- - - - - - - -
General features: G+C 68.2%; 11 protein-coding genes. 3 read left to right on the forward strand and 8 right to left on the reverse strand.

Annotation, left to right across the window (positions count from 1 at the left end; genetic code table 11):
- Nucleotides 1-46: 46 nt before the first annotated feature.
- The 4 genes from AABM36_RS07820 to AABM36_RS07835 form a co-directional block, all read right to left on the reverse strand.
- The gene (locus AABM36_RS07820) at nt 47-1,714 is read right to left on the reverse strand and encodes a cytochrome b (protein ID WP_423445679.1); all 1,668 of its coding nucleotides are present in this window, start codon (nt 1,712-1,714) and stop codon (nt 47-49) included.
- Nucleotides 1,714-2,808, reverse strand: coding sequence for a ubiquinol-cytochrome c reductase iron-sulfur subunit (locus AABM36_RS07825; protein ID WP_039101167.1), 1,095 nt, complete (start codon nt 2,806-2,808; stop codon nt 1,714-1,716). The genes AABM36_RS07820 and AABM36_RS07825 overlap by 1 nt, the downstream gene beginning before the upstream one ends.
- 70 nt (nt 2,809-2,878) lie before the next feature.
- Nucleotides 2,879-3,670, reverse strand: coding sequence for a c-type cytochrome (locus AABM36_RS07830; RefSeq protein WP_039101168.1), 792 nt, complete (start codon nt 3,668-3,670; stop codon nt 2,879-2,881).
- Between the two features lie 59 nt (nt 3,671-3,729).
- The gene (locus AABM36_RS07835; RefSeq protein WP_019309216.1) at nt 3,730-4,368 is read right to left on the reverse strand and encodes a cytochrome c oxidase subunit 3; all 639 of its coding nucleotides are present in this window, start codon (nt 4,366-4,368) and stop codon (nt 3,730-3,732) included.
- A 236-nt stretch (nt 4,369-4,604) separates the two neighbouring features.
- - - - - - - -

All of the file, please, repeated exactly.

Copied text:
General features: G+C 68.2%; 11 protein-coding genes. 3 read left to right on the forward strand and 8 right to left on the reverse strand.

Annotation, left to right across the window (positions count from 1 at the left end; genetic code table 11):
- Nucleotides 1-46: 46 nt before the first annotated feature.
- The 4 genes from AABM36_RS07820 to AABM36_RS07835 form a co-directional block, all read right to left on the reverse strand.
- The gene (locus AABM36_RS07820) at nt 47-1,714 is read right to left on the reverse strand and encodes a cytochrome b (protein ID WP_423445679.1); all 1,668 of its coding nucleotides are present in this window, start codon (nt 1,712-1,714) and stop codon (nt 47-49) included.
- Nucleotides 1,714-2,808, reverse strand: coding sequence for a ubiquinol-cytochrome c reductase iron-sulfur subunit (locus AABM36_RS07825; protein ID WP_039101167.1), 1,095 nt, complete (start codon nt 2,806-2,808; stop codon nt 1,714-1,716). The genes AABM36_RS07820 and AABM36_RS07825 overlap by 1 nt, the downstream gene beginning before the upstream one ends.
- 70 nt (nt 2,809-2,878) lie before the next feature.
- Nucleotides 2,879-3,670, reverse strand: coding sequence for a c-type cytochrome (locus AABM36_RS07830; RefSeq protein WP_039101168.1), 792 nt, complete (start codon nt 3,668-3,670; stop codon nt 2,879-2,881).
- Between the two features lie 59 nt (nt 3,671-3,729).
- The gene (locus AABM36_RS07835; RefSeq protein WP_019309216.1) at nt 3,730-4,368 is read right to left on the reverse strand and encodes a cytochrome c oxidase subunit 3; all 639 of its coding nucleotides are present in this window, start codon (nt 4,366-4,368) and stop codon (nt 3,730-3,732) included.
- A 236-nt stretch (nt 4,369-4,604) separates the two neighbouring features.